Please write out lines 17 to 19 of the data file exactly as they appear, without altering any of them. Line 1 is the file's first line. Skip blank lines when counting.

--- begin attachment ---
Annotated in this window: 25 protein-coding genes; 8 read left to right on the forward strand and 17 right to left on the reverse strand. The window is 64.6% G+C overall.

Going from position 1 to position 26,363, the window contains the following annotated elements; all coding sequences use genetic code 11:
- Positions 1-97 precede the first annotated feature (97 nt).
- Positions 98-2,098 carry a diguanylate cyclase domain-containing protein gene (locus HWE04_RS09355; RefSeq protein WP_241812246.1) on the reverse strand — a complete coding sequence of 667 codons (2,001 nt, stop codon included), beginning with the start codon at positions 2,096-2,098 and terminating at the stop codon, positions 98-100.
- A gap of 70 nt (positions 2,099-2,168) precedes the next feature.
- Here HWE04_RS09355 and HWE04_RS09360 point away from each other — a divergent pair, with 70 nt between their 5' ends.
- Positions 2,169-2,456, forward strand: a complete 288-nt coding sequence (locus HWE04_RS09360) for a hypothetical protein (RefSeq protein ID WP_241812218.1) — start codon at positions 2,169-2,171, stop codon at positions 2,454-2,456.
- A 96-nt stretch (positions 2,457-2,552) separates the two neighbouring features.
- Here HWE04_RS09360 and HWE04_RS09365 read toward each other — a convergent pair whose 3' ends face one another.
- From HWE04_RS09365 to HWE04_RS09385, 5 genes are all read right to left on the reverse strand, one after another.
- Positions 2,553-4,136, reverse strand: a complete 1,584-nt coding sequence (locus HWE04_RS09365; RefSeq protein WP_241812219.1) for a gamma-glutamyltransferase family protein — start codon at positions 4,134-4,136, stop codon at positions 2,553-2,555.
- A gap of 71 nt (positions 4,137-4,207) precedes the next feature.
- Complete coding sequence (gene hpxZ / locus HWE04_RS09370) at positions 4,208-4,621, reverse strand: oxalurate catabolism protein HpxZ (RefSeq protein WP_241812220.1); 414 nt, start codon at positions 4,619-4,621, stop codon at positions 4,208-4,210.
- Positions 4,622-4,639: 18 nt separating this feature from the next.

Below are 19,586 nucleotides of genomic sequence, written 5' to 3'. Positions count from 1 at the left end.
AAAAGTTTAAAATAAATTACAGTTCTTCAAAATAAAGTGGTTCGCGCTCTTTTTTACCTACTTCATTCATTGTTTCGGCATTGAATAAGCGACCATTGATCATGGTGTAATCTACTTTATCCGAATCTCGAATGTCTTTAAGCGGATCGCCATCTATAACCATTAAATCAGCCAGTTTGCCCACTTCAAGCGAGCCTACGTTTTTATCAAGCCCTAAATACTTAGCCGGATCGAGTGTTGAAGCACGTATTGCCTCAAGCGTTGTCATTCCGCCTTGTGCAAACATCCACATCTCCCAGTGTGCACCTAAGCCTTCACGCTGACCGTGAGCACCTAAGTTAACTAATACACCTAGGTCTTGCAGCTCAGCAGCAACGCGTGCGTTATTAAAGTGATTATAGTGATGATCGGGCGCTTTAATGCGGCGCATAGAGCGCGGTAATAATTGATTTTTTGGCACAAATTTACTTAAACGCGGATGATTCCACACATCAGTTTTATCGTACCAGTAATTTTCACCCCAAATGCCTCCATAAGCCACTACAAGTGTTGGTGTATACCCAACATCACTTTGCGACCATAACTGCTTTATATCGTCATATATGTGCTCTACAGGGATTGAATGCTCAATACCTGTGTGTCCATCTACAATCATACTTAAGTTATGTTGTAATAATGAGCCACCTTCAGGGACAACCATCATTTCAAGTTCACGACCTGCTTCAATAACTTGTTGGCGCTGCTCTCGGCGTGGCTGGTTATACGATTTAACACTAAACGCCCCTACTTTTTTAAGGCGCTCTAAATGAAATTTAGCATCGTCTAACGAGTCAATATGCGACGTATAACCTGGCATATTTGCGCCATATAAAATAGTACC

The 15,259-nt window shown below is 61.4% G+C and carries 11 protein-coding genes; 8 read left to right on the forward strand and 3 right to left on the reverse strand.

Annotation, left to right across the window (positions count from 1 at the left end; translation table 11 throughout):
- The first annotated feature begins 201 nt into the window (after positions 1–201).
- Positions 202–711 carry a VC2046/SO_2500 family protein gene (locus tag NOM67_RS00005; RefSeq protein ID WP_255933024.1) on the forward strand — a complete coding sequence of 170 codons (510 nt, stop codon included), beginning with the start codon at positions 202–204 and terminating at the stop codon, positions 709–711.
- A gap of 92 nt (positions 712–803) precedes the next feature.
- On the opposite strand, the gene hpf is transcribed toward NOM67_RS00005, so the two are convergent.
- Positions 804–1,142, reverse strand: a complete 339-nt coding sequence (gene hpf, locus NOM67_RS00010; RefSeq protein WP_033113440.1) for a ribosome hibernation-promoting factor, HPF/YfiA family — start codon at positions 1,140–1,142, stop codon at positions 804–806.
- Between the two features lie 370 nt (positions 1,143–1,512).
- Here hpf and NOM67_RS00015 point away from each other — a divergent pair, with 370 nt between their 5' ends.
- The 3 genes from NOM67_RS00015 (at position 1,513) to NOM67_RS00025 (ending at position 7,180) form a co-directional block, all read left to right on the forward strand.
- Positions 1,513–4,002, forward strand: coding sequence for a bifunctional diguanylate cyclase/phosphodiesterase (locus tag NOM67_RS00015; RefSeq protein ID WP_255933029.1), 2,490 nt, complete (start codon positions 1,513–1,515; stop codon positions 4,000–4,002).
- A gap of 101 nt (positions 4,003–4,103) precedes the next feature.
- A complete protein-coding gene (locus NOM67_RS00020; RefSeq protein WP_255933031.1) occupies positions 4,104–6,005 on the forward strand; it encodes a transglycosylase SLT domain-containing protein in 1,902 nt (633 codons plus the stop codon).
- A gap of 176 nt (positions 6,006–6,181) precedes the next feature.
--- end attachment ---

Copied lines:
The 15,259-nt window shown below is 61.4% G+C and carries 11 protein-coding genes; 8 read left to right on the forward strand and 3 right to left on the reverse strand.

Annotation, left to right across the window (positions count from 1 at the left end; translation table 11 throughout):
- The first annotated feature begins 201 nt into the window (after positions 1–201).